U.S. presidential impeachment

The framers of the U.S. Constitution sought to check presidential power by creating a process for Congress to remove the president for reasons of “treason, bribery, or high crimes and misdemeanors.” No president has ever been removed from office in this fashion, but two presidents in the second half of the 20th century were subject to impeachment inquiries based on congressional definitions of “high crimes and misdemeanors”: Richard Nixon, a Republican, and Bill Clinton, a Democrat.

The process for impeaching the president is spelled out in the Constitution, but has seen an added step produced by the committee system in Congress. The House Judiciary Committee originates the indictment against the president, producing one or more articles of impeachment to define the president’s “high crimes and misdemeanors.” The articles are then subject to a vote by the full House of Representatives and require a majority approval to impeach the president. The Senate then tries the president, with the chief justice of the Supreme Court presiding. At the end of the trial the Senate votes; a twothirds majority is needed to remove the president.

The attempt to impeach Richard Nixon centered on the illegal activities committed by members of his administration and the attempted cover-up in which he participated. During the first term of his presidency, Nixon engaged in questionably legal activities such as the authorization of the FBI to tap the phones of administration officials and reporters to prevent leaks, and the authorization of the creation of an in-house investigative group, the Plumbers, to prevent leaks and embarrass “enemies” such as Daniel Ellsberg and Senator Edward Kennedy. This willingness to circumvent the law led directly to attempts by the Committee to Re-elect the President (CREEP) to undermine potential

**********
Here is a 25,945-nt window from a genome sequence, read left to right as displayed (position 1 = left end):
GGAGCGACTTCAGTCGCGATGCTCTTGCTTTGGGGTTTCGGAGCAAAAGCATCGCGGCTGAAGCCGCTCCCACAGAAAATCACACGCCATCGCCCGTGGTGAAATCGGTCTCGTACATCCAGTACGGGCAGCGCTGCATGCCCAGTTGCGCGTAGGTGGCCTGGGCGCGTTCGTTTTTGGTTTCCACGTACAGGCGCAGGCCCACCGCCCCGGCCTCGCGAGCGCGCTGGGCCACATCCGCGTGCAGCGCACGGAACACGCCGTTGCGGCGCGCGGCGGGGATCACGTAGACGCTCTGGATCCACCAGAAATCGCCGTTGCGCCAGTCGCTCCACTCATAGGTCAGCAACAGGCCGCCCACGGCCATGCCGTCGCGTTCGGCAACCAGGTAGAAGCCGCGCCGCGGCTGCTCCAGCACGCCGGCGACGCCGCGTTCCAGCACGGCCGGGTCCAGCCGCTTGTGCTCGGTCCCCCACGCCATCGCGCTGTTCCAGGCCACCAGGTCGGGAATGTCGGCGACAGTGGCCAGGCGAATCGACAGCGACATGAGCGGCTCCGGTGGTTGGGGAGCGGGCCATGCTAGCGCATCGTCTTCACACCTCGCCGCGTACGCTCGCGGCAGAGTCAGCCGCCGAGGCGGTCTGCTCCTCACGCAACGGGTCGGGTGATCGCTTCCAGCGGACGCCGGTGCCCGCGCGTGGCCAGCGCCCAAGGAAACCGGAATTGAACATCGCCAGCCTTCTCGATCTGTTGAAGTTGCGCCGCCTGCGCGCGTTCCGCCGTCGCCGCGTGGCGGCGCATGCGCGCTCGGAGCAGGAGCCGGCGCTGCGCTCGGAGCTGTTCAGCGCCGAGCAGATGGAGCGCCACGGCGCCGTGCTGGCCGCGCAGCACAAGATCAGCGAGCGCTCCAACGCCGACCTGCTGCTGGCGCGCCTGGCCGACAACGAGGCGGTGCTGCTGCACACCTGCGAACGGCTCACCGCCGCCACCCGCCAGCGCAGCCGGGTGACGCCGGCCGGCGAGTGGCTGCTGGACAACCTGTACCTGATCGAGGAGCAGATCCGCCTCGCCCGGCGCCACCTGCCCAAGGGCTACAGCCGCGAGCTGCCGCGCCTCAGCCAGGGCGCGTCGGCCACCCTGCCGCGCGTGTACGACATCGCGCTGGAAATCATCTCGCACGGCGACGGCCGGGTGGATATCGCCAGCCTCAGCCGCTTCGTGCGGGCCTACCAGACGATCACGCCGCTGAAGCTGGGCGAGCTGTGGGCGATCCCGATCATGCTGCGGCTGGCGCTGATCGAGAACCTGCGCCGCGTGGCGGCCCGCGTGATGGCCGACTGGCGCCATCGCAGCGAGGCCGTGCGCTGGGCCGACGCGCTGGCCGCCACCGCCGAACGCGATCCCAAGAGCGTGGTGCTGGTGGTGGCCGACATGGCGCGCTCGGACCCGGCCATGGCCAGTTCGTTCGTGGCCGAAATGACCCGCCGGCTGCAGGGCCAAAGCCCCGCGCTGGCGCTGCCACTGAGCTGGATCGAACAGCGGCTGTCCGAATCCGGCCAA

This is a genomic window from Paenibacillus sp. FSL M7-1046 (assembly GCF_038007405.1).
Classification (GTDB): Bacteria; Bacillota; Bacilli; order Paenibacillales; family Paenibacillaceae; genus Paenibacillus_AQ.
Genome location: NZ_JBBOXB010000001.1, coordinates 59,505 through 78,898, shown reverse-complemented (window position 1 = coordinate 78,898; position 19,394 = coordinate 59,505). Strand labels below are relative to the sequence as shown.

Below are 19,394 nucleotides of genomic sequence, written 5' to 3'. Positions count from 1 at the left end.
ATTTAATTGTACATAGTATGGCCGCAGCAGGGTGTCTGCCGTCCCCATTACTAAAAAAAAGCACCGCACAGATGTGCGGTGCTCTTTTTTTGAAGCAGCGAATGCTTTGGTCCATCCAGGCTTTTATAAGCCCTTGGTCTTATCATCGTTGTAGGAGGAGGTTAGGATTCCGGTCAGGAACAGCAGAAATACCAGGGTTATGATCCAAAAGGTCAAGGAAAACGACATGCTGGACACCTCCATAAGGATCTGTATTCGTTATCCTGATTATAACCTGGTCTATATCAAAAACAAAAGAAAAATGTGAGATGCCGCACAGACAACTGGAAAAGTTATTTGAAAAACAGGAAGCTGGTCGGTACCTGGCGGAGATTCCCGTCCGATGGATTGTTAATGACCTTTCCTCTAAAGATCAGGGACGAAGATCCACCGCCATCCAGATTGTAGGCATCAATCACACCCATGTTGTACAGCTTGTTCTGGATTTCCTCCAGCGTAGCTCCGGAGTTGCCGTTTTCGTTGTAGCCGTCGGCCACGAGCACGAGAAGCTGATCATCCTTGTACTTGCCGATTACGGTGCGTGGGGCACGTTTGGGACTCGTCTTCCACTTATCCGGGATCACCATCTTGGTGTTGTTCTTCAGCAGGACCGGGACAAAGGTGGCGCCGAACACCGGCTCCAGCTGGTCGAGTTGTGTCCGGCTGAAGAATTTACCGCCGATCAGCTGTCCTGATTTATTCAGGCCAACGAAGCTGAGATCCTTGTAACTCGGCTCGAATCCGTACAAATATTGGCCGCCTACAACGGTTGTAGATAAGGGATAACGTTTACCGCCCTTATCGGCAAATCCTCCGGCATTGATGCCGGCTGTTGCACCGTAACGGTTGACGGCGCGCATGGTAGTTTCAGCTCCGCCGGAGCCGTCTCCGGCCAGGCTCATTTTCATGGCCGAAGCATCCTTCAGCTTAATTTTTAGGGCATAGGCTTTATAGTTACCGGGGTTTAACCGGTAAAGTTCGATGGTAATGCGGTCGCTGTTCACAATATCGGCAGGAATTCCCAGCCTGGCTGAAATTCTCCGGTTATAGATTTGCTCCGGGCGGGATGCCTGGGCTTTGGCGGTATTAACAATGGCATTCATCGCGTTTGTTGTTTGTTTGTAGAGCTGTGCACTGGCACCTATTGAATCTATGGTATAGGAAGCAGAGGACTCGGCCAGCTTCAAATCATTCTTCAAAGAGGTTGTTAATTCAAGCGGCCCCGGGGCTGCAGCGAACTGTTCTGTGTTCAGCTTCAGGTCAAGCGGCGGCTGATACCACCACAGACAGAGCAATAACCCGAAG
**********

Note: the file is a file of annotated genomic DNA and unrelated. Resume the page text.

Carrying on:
Democratic candidates and to seek information from the headquarters of the Democratic National Committee in the Watergate office complex. When men who were employed by CREEP staffers G. Gordon Liddy and E. Howard Hunt were apprehended in the Watergate on June 17, 1972, Nixon and his top aides responded by attempting to cover up the president’s involvement in the affair. A bipartisan majority of the House Judiciary Committee approved three articles of impeachment against President Nixon, centering on the abuse of power, obstruction of justice, and defiance of a congressional subpoena to turn over the tapes of recorded conversations. To avoid certain removal Nixon resigned from office on August 9, 1974.

At least in part, the attempt to impeach Bill Clinton appeared to grow out of a desire for revenge over the Nixon impeachment attempt. The Clinton administration was subject to several investigations by independent counsels and, after 1994, by the Republican-controlled Congress, both about the behavior of administration officials during his presidency and questions about the financial dealings of the president and his wife, Hillary Rodham Clinton. Although Congress and independent counsel Kenneth Starr failed to uncover criminal activity by the president or his wife, they did determine that President Clinton had lied about conducting an extramarital affair with a White House intern.

The House Judiciary brought two articles of impeachment against the president on December 19, 1998, centering on lying to Congress and obstruction of justice. The full House voted to impeach the president on both articles on a near–party line vote. After trial by the Senate President Clinton was acquitted of both articles of impeachment on February 12, 1999. President Clinton served out his term in office.

Since in both cases of impeachment the president’s party did not control Congress, the process of impeachment has been tarred by the charge that partisanship, rather than presidential malfeasance, has been the primary motive for action. This charge had more resonance in the impeachment of President Clinton than in that of President Nixon because of the criminal acts committed by Nixon and his associates. Nevertheless, the process of impeachment remains a potential check on presidential power.

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